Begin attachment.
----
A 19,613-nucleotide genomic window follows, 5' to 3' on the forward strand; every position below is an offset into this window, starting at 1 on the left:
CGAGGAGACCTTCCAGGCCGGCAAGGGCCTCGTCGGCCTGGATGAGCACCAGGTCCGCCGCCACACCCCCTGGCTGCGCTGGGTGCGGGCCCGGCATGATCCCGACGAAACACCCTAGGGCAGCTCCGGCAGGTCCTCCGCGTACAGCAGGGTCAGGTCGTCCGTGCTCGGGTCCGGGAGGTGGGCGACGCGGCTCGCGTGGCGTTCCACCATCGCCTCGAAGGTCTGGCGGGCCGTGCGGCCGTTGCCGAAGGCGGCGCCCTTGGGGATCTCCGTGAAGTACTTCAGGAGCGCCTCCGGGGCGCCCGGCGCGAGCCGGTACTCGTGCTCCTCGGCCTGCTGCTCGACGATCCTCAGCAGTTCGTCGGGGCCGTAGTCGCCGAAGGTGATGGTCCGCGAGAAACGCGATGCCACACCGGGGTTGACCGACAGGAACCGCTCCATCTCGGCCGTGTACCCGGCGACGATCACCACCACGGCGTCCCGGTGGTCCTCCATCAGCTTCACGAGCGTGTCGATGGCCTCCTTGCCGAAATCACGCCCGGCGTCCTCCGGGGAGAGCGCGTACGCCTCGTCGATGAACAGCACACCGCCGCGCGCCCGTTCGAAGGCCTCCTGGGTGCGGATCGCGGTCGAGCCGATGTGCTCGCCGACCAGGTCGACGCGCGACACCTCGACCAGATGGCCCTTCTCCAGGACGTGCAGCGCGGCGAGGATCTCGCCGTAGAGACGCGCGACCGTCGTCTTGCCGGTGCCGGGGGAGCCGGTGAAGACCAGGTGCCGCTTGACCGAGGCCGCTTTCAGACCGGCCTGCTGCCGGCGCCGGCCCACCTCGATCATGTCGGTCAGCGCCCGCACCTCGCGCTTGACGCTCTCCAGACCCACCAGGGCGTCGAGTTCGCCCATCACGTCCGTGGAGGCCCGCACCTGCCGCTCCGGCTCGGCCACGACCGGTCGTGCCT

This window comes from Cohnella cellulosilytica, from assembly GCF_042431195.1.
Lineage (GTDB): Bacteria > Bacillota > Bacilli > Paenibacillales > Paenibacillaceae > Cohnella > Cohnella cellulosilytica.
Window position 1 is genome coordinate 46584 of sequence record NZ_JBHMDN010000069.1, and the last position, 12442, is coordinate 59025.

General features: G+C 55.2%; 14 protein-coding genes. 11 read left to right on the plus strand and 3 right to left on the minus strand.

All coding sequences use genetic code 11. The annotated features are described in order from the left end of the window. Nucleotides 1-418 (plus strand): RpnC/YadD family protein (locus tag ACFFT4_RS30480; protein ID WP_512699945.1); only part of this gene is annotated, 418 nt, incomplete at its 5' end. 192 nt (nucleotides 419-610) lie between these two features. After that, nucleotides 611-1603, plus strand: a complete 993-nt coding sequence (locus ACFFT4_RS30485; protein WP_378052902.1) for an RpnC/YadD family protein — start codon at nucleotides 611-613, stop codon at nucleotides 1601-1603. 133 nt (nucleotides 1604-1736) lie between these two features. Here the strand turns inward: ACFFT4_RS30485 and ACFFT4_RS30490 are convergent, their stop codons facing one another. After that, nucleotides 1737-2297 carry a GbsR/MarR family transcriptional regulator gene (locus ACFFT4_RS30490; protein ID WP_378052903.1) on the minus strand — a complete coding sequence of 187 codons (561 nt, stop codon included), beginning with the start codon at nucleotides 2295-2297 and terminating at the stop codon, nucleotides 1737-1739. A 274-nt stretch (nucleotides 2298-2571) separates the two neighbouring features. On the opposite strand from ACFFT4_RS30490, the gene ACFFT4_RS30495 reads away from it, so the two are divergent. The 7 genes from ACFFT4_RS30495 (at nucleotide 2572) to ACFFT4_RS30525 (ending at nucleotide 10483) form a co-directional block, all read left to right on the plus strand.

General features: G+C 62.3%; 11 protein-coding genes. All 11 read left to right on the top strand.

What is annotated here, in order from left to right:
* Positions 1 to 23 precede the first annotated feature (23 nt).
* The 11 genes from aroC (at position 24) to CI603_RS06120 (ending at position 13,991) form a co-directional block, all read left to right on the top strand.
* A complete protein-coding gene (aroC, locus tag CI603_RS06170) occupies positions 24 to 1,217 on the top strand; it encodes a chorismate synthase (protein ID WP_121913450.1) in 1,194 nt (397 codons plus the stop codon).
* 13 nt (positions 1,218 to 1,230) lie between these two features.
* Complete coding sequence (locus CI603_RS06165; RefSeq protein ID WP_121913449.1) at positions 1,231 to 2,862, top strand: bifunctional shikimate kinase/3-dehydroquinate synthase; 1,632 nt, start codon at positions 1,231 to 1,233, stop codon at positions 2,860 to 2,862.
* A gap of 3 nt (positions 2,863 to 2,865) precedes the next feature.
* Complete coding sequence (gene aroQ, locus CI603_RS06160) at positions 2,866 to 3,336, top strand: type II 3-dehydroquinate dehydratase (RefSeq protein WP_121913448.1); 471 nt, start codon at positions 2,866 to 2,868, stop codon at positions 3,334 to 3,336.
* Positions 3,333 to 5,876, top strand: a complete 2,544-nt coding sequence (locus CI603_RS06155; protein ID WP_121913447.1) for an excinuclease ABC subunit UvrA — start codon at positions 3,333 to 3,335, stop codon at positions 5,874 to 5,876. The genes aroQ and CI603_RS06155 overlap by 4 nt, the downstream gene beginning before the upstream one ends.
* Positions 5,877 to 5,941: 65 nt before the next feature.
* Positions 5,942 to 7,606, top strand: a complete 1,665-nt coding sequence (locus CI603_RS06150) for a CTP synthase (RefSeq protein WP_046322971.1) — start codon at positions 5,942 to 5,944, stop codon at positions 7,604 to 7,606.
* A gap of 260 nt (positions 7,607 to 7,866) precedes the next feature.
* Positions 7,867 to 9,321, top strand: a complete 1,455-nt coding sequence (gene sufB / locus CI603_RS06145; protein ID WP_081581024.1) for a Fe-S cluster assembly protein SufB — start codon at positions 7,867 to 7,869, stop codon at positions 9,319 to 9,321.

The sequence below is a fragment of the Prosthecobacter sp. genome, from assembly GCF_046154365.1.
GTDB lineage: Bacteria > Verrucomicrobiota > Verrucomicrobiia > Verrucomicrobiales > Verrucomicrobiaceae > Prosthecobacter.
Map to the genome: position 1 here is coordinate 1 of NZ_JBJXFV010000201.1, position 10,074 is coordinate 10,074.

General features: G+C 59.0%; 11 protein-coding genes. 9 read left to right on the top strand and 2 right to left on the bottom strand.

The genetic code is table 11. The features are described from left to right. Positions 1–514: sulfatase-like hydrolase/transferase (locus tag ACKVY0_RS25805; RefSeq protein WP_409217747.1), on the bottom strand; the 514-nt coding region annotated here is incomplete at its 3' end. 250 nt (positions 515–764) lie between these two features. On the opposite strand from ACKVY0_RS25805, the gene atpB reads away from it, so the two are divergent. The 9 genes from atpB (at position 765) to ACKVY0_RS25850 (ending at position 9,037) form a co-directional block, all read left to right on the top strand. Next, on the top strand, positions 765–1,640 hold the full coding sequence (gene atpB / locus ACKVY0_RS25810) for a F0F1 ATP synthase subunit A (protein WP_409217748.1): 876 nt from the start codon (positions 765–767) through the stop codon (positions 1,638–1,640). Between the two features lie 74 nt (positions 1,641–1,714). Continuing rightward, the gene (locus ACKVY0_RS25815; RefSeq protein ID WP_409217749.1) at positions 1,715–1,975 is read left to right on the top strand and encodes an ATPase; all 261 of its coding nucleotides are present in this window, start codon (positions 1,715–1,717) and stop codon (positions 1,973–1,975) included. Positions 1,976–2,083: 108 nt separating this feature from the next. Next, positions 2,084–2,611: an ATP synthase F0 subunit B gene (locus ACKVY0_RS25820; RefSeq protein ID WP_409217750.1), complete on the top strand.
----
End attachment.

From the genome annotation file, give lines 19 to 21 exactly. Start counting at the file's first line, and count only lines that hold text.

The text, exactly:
* Positions 5,942 to 7,606, top strand: a complete 1,665-nt coding sequence (locus CI603_RS06150) for a CTP synthase (RefSeq protein WP_046322971.1) — start codon at positions 5,942 to 5,944, stop codon at positions 7,604 to 7,606.
* A gap of 260 nt (positions 7,607 to 7,866) precedes the next feature.
* Positions 7,867 to 9,321, top strand: a complete 1,455-nt coding sequence (gene sufB / locus CI603_RS06145; protein ID WP_081581024.1) for a Fe-S cluster assembly protein SufB — start codon at positions 7,867 to 7,869, stop codon at positions 9,319 to 9,321.